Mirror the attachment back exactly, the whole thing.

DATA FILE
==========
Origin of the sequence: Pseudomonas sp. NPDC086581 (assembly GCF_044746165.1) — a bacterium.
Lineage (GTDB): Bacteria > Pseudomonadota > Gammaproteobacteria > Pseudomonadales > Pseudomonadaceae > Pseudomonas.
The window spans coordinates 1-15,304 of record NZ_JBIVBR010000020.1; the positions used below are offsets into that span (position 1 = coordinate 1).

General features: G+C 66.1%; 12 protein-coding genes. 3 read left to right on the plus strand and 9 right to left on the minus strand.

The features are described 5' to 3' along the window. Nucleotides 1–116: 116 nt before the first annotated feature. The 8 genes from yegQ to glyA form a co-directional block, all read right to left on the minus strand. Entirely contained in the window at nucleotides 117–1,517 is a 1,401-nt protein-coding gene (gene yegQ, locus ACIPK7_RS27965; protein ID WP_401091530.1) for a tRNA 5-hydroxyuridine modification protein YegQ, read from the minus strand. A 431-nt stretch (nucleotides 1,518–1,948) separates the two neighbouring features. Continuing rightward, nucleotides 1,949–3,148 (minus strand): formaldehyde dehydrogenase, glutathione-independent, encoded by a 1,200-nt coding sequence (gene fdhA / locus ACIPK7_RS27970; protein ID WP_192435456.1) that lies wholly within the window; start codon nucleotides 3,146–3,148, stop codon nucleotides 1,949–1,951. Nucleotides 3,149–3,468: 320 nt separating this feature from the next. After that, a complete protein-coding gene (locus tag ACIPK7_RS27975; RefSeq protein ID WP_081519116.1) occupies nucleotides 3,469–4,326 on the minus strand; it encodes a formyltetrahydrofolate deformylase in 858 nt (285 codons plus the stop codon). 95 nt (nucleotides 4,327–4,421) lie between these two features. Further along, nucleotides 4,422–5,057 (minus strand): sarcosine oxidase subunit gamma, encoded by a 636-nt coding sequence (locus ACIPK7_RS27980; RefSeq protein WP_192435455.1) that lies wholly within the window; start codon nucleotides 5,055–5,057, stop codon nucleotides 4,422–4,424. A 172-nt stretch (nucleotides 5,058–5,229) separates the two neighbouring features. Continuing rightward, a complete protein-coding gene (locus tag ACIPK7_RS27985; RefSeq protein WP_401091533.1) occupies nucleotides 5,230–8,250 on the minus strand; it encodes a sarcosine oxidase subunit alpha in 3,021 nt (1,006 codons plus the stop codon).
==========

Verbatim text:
Origin of the sequence: Pseudomonas sp. NPDC086581 (assembly GCF_044746165.1) — a bacterium.
Lineage (GTDB): Bacteria > Pseudomonadota > Gammaproteobacteria > Pseudomonadales > Pseudomonadaceae > Pseudomonas.
The window spans coordinates 1-15,304 of record NZ_JBIVBR010000020.1; the positions used below are offsets into that span (position 1 = coordinate 1).

General features: G+C 66.1%; 12 protein-coding genes. 3 read left to right on the plus strand and 9 right to left on the minus strand.

The features are described 5' to 3' along the window. Nucleotides 1–116: 116 nt before the first annotated feature. The 8 genes from yegQ to glyA form a co-directional block, all read right to left on the minus strand. Entirely contained in the window at nucleotides 117–1,517 is a 1,401-nt protein-coding gene (gene yegQ, locus ACIPK7_RS27965; protein ID WP_401091530.1) for a tRNA 5-hydroxyuridine modification protein YegQ, read from the minus strand. A 431-nt stretch (nucleotides 1,518–1,948) separates the two neighbouring features. Continuing rightward, nucleotides 1,949–3,148 (minus strand): formaldehyde dehydrogenase, glutathione-independent, encoded by a 1,200-nt coding sequence (gene fdhA / locus ACIPK7_RS27970; protein ID WP_192435456.1) that lies wholly within the window; start codon nucleotides 3,146–3,148, stop codon nucleotides 1,949–1,951. Nucleotides 3,149–3,468: 320 nt separating this feature from the next. After that, a complete protein-coding gene (locus tag ACIPK7_RS27975; RefSeq protein ID WP_081519116.1) occupies nucleotides 3,469–4,326 on the minus strand; it encodes a formyltetrahydrofolate deformylase in 858 nt (285 codons plus the stop codon). 95 nt (nucleotides 4,327–4,421) lie between these two features. Further along, nucleotides 4,422–5,057 (minus strand): sarcosine oxidase subunit gamma, encoded by a 636-nt coding sequence (locus ACIPK7_RS27980; RefSeq protein WP_192435455.1) that lies wholly within the window; start codon nucleotides 5,055–5,057, stop codon nucleotides 4,422–4,424. A 172-nt stretch (nucleotides 5,058–5,229) separates the two neighbouring features. Continuing rightward, a complete protein-coding gene (locus tag ACIPK7_RS27985; RefSeq protein WP_401091533.1) occupies nucleotides 5,230–8,250 on the minus strand; it encodes a sarcosine oxidase subunit alpha in 3,021 nt (1,006 codons plus the stop codon).